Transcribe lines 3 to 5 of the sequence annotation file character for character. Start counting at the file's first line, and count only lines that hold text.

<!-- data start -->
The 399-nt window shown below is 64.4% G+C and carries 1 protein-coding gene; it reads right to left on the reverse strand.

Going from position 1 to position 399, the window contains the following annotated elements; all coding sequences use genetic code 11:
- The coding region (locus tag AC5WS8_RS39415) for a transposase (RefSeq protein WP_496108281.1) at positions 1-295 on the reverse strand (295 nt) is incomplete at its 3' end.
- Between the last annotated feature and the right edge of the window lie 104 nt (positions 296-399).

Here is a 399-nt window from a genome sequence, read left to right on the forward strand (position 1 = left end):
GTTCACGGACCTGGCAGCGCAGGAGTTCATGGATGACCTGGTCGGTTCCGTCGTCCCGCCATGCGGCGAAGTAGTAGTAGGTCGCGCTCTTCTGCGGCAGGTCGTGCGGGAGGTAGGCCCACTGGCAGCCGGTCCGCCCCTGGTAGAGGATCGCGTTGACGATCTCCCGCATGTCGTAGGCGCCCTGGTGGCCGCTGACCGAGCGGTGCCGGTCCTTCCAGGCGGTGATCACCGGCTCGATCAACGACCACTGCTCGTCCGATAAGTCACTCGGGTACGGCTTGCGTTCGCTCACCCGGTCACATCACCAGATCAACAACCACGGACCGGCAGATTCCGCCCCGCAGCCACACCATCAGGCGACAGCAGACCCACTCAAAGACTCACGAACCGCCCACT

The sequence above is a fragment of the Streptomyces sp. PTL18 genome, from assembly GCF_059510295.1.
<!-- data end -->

- The coding region (locus tag AC5WS8_RS39415) for a transposase (RefSeq protein WP_496108281.1) at positions 1-295 on the reverse strand (295 nt) is incomplete at its 3' end.
- Between the last annotated feature and the right edge of the window lie 104 nt (positions 296-399).

Here is a 399-nt window from a genome sequence, read left to right on the forward strand (position 1 = left end):